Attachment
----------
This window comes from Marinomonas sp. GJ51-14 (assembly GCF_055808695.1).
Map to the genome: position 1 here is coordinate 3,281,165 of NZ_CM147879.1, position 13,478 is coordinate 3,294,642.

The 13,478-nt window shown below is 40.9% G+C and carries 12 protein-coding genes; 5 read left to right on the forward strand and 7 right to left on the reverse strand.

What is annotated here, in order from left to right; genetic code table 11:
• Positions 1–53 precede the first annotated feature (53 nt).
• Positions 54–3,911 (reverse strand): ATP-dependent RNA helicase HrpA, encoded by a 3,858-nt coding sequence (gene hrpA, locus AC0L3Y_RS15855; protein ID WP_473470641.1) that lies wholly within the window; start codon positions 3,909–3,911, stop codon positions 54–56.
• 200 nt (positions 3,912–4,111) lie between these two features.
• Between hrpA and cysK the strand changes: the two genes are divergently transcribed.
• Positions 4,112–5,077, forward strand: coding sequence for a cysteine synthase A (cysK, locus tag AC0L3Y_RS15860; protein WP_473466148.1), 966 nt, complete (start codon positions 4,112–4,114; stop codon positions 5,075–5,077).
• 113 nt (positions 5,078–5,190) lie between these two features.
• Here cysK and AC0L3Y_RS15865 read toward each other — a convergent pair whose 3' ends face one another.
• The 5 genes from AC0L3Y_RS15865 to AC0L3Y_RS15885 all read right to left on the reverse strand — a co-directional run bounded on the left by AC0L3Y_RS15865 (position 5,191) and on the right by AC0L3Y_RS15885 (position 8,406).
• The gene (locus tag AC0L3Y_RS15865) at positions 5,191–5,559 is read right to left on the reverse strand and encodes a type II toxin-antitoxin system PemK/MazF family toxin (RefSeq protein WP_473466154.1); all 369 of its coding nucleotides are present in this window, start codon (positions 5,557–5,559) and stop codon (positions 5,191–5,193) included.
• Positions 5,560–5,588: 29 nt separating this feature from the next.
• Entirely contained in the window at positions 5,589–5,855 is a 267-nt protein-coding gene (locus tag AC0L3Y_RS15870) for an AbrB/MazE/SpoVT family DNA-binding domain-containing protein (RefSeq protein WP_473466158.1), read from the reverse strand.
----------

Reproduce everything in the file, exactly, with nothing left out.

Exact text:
This window comes from Marinomonas sp. GJ51-14 (assembly GCF_055808695.1).
Map to the genome: position 1 here is coordinate 3,281,165 of NZ_CM147879.1, position 13,478 is coordinate 3,294,642.

The 13,478-nt window shown below is 40.9% G+C and carries 12 protein-coding genes; 5 read left to right on the forward strand and 7 right to left on the reverse strand.

What is annotated here, in order from left to right; genetic code table 11:
• Positions 1–53 precede the first annotated feature (53 nt).
• Positions 54–3,911 (reverse strand): ATP-dependent RNA helicase HrpA, encoded by a 3,858-nt coding sequence (gene hrpA, locus AC0L3Y_RS15855; protein ID WP_473470641.1) that lies wholly within the window; start codon positions 3,909–3,911, stop codon positions 54–56.
• 200 nt (positions 3,912–4,111) lie between these two features.
• Between hrpA and cysK the strand changes: the two genes are divergently transcribed.
• Positions 4,112–5,077, forward strand: coding sequence for a cysteine synthase A (cysK, locus tag AC0L3Y_RS15860; protein WP_473466148.1), 966 nt, complete (start codon positions 4,112–4,114; stop codon positions 5,075–5,077).
• 113 nt (positions 5,078–5,190) lie between these two features.
• Here cysK and AC0L3Y_RS15865 read toward each other — a convergent pair whose 3' ends face one another.
• The 5 genes from AC0L3Y_RS15865 to AC0L3Y_RS15885 all read right to left on the reverse strand — a co-directional run bounded on the left by AC0L3Y_RS15865 (position 5,191) and on the right by AC0L3Y_RS15885 (position 8,406).
• The gene (locus tag AC0L3Y_RS15865) at positions 5,191–5,559 is read right to left on the reverse strand and encodes a type II toxin-antitoxin system PemK/MazF family toxin (RefSeq protein WP_473466154.1); all 369 of its coding nucleotides are present in this window, start codon (positions 5,557–5,559) and stop codon (positions 5,191–5,193) included.
• Positions 5,560–5,588: 29 nt separating this feature from the next.
• Entirely contained in the window at positions 5,589–5,855 is a 267-nt protein-coding gene (locus tag AC0L3Y_RS15870) for an AbrB/MazE/SpoVT family DNA-binding domain-containing protein (RefSeq protein WP_473466158.1), read from the reverse strand.